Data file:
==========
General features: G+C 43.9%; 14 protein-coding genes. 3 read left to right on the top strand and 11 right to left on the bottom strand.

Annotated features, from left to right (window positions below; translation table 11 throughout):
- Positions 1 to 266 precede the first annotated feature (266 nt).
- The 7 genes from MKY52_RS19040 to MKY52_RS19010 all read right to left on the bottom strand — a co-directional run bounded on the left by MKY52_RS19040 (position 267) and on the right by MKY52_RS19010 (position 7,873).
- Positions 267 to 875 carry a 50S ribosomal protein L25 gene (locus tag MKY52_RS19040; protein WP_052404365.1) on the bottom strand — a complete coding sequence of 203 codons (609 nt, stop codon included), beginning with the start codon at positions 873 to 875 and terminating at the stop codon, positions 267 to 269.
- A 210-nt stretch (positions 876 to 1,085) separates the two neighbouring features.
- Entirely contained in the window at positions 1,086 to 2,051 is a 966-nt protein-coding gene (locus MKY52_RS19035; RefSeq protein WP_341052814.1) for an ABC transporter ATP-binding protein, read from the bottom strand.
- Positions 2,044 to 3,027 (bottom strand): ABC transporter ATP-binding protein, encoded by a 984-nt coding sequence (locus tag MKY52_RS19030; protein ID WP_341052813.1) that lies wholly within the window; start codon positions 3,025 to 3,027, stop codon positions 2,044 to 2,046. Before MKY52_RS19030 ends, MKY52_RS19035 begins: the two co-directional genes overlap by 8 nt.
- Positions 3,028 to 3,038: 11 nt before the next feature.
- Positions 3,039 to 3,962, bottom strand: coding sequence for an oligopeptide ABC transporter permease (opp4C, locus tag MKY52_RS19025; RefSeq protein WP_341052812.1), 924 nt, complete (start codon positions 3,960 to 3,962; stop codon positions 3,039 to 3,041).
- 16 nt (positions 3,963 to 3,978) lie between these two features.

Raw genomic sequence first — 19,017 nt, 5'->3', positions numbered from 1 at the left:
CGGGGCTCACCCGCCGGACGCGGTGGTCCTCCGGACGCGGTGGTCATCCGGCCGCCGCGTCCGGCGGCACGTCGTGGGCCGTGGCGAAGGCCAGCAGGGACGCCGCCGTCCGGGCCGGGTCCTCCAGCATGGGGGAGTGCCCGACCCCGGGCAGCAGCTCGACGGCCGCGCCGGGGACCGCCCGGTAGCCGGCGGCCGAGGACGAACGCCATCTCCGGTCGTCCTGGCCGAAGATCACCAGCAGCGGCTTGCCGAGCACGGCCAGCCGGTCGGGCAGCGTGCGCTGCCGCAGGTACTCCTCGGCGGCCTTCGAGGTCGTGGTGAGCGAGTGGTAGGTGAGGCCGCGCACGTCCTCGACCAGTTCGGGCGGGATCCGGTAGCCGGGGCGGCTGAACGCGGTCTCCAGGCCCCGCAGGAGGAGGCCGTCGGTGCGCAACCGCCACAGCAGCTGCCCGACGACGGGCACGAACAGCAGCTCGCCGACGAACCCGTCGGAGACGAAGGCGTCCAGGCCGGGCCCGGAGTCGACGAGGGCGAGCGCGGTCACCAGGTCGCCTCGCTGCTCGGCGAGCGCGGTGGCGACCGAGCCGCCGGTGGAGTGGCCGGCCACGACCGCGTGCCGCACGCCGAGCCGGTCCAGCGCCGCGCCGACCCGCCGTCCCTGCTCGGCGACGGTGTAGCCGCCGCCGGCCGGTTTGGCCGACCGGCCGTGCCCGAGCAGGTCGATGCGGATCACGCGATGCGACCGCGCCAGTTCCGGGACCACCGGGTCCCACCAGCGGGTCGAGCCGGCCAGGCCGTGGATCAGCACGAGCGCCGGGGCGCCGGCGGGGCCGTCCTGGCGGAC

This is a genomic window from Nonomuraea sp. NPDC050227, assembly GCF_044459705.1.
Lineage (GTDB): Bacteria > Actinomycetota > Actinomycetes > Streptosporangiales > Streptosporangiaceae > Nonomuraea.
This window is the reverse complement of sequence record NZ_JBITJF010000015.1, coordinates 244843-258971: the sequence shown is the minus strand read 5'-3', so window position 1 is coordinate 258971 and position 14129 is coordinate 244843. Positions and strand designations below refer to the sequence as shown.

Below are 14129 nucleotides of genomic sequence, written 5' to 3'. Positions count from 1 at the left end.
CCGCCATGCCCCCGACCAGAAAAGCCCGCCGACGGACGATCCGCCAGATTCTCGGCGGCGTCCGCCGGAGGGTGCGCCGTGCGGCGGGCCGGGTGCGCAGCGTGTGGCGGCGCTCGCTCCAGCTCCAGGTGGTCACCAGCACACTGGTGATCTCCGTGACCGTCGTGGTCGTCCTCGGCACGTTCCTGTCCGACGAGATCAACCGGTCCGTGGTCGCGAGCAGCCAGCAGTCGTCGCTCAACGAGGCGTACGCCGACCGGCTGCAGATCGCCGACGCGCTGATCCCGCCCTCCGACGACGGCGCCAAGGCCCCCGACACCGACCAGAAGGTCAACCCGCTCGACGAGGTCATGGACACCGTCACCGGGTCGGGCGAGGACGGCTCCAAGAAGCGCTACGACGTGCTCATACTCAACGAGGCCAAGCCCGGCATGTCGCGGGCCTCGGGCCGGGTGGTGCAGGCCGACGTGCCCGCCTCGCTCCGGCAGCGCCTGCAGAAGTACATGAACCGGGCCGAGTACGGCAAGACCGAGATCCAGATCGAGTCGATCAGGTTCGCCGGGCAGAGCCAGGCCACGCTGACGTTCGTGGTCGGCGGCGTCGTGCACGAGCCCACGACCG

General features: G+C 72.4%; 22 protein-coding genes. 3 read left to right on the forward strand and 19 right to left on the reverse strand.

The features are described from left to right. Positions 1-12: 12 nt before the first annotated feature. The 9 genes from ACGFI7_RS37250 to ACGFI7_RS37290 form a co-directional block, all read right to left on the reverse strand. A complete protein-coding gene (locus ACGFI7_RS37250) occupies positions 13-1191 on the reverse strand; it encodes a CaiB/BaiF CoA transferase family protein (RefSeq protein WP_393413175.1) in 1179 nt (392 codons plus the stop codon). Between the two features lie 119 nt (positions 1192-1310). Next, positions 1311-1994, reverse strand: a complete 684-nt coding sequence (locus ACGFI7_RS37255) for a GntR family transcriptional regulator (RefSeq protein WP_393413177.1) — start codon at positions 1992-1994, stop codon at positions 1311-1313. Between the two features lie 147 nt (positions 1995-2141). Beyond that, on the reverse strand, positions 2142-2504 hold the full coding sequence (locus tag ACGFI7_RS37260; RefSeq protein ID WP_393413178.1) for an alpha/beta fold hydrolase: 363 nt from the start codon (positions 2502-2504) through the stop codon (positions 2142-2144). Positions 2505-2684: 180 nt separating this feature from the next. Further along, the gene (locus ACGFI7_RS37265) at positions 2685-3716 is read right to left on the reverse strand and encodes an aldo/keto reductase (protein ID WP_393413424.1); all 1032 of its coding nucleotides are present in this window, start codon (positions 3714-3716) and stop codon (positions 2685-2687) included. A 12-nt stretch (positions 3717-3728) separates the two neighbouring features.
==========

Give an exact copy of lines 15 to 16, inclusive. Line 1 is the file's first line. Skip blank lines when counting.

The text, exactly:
Lineage (GTDB): Bacteria > Actinomycetota > Actinomycetes > Streptosporangiales > Streptosporangiaceae > Nonomuraea.
This window is the reverse complement of sequence record NZ_JBITJF010000015.1, coordinates 244843-258971: the sequence shown is the minus strand read 5'-3', so window position 1 is coordinate 258971 and position 14129 is coordinate 244843. Positions and strand designations below refer to the sequence as shown.